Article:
Idris Elba has told the Houses of Parliament that the lack of diversity in British television is forcing black actors to go to the United States.
Calling for a “Magna Carta” moment in British broadcasting, the Luther star made a speech to British politicians, in which he said that black actors have a harder time landing leading roles, compared to those on the other side of the pond, according to the Guardian.
The event, which was organised by Channel 4, featured over 100 MPs, including senior television executives and culture minister Ed Vaizey.
The 43-year-old Londoner openly talked about how he had to move to land a major role, saying if he had stayed in Britain he would have been trapped playing “best friends” and “cop sidekick parts”. “I never saw myself or my culture on TV so I stopped watching TV. Instead I decided to just go out and become TV. I had to transform the way the industry saw me. I had to climb out of the box. In other words, I didn’t go to America because I couldn’t get parts,” he said.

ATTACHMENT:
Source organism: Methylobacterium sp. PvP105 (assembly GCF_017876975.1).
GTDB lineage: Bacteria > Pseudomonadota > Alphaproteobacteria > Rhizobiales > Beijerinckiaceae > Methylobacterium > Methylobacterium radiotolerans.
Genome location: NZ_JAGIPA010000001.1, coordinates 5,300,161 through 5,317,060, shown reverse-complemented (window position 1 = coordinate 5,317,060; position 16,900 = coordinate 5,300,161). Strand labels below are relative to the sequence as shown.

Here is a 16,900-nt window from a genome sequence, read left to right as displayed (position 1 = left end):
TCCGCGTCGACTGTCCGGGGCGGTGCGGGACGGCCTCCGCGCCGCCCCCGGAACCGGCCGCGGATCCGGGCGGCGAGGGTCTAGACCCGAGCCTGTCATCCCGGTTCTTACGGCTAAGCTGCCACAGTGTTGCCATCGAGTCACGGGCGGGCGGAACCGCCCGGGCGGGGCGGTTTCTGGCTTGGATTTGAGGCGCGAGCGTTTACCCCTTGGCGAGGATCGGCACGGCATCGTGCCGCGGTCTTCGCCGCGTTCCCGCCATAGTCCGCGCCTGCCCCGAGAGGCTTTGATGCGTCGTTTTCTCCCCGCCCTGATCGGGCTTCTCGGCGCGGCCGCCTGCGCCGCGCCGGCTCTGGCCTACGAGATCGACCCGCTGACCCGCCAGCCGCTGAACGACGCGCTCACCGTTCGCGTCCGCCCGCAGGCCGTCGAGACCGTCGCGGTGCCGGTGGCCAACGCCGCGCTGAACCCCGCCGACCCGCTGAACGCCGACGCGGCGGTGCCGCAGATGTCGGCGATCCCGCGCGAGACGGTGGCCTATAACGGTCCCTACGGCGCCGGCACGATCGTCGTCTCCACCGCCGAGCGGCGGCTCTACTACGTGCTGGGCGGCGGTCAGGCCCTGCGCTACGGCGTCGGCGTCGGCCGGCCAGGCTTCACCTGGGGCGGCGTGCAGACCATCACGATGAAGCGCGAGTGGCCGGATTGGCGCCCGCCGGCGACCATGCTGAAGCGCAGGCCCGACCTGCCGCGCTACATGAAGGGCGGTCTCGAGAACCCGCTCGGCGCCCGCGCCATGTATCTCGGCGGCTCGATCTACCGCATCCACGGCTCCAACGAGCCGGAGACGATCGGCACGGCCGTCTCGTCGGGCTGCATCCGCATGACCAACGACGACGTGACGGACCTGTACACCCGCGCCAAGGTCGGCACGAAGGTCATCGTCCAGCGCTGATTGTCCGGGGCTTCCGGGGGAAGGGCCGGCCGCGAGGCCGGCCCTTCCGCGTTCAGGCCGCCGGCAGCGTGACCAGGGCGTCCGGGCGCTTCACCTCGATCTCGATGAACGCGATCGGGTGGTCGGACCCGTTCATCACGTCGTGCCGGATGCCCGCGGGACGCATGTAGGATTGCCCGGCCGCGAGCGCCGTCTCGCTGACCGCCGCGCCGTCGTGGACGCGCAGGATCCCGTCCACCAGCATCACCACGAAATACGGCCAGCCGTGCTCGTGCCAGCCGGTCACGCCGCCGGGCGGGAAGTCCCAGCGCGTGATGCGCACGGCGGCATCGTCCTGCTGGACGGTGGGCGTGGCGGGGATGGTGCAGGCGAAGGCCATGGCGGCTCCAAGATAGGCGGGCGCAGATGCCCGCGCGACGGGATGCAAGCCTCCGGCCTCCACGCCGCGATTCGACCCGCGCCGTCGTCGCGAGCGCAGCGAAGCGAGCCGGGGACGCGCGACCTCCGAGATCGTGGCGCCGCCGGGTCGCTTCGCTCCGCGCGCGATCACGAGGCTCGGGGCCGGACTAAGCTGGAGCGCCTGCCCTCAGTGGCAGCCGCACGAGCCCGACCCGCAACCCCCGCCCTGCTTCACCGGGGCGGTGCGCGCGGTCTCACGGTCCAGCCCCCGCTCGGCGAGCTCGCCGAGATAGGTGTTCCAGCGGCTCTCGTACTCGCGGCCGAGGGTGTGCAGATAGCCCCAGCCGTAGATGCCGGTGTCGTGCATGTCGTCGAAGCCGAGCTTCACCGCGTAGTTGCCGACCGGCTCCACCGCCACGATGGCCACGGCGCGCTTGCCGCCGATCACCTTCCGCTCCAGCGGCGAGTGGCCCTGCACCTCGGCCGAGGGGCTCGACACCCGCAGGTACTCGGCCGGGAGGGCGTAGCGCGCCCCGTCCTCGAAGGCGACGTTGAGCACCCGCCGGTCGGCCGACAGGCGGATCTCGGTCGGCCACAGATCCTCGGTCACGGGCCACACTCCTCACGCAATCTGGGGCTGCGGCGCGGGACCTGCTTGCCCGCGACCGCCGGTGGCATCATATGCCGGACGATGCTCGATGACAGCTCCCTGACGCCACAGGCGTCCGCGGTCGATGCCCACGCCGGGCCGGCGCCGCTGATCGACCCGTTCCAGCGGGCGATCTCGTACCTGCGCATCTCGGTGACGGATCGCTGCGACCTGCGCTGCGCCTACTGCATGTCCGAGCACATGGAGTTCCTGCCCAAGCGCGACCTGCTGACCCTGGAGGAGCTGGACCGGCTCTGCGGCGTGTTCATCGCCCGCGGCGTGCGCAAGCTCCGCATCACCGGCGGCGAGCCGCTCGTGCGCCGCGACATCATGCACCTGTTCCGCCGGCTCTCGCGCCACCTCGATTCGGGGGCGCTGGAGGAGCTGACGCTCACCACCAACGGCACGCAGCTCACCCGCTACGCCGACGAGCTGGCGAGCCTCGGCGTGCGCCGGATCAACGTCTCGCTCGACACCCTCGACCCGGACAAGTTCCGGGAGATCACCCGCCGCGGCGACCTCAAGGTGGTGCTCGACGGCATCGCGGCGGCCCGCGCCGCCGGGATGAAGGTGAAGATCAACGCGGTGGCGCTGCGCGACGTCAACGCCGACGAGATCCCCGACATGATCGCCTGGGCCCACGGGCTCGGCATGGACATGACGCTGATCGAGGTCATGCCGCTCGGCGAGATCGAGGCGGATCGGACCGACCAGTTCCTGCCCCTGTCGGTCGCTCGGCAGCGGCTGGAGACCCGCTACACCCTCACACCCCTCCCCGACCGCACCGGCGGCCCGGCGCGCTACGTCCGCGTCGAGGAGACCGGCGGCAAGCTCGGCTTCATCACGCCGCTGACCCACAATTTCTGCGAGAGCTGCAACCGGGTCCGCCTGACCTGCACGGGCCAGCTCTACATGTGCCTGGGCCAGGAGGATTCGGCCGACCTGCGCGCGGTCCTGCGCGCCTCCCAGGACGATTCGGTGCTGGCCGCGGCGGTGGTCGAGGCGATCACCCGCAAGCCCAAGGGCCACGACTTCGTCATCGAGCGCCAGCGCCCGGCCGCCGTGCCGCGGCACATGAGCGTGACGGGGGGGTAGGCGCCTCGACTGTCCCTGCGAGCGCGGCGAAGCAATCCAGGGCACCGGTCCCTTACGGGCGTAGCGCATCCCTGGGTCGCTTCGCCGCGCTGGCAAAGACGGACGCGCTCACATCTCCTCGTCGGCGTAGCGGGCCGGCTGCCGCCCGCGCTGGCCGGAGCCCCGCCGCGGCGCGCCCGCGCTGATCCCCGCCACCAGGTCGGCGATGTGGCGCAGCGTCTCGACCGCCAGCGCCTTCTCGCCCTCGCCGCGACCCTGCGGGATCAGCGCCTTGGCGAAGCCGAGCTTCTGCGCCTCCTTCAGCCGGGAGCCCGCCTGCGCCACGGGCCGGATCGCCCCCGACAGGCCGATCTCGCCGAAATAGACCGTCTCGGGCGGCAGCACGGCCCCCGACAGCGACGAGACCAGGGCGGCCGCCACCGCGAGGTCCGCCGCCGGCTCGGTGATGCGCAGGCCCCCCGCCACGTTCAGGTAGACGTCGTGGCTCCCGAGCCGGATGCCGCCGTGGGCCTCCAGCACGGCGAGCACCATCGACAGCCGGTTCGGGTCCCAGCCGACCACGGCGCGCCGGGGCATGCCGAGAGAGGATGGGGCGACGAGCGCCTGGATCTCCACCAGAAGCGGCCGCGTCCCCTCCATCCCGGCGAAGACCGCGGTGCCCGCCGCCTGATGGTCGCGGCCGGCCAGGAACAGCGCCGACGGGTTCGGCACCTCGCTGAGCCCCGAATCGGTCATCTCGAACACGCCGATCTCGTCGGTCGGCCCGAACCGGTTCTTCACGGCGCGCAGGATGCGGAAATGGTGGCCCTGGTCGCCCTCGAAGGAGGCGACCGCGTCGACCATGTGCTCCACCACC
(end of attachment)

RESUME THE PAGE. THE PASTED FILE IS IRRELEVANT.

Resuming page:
“I went to America because I was running out of parts. The USA has the most famous diversity policy of all – the American Dream. I want that British dream.”
His argument has been backed by fellow British actors Sir Lenny Henry, Sophie Okonedo and David Harewood, who have all argued for greater diversity in British television.
Elba’s speech directly follows the announcement of this year’s Oscar nominations in which only white actors have been nominated in both the leading and supporting categories.